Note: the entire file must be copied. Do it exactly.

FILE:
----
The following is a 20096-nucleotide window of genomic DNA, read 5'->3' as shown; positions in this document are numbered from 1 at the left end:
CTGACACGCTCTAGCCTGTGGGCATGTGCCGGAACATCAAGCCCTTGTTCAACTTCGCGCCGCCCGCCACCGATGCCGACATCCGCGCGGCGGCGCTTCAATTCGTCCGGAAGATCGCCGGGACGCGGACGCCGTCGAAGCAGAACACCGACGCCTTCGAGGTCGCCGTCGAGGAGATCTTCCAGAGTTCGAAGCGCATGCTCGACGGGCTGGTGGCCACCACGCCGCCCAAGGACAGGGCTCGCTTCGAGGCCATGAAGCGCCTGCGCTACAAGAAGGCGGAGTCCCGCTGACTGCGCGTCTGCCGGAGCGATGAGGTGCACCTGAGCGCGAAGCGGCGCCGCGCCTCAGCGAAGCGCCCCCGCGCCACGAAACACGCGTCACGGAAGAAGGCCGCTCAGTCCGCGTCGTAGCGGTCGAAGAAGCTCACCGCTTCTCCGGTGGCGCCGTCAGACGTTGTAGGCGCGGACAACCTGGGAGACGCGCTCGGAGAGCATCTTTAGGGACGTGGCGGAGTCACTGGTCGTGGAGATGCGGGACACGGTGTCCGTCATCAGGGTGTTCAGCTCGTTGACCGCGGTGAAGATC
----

The following is a 20096-nucleotide window of genomic DNA, read 5'->3' as shown; positions in this document are numbered from 1 at the left end:
CTGACACGCTCTAGCCTGTGGGCATGTGCCGGAACATCAAGCCCTTGTTCAACTTCGCGCCGCCCGCCACCGATGCCGACATCCGCGCGGCGGCGCTTCAATTCGTCCGGAAGATCGCCGGGACGCGGACGCCGTCGAAGCAGAACACCGACGCCTTCGAGGTCGCCGTCGAGGAGATCTTCCAGAGTTCGAAGCGCATGCTCGACGGGCTGGTGGCCACCACGCCGCCCAAGGACAGGGCTCGCTTCGAGGCCATGAAGCGCCTGCGCTACAAGAAGGCGGAGTCCCGCTGACTGCGCGTCTGCCGGAGCGATGAGGTGCACCTGAGCGCGAAGCGGCGCCGCGCCTCAGCGAAGCGCCCCCGCGCCACGAAACACGCGTCACGGAAGAAGGCCGCTCAGTCCGCGTCGTAGCGGTCGAAGAAGCTCACCGCTTCTCCGGTGGCGCCGTCAGACGTTGTAGGCGCGGACAACCTGGGAGACGCGCTCGGAGAGCATCTTTAGGGACGTGGCGGAGTCACTGGTCGTGGAGATGCGGGACACGGTGTCCGTCATCAGGGTGTTCAGCTCGTTGACCGCGGTGAAGATC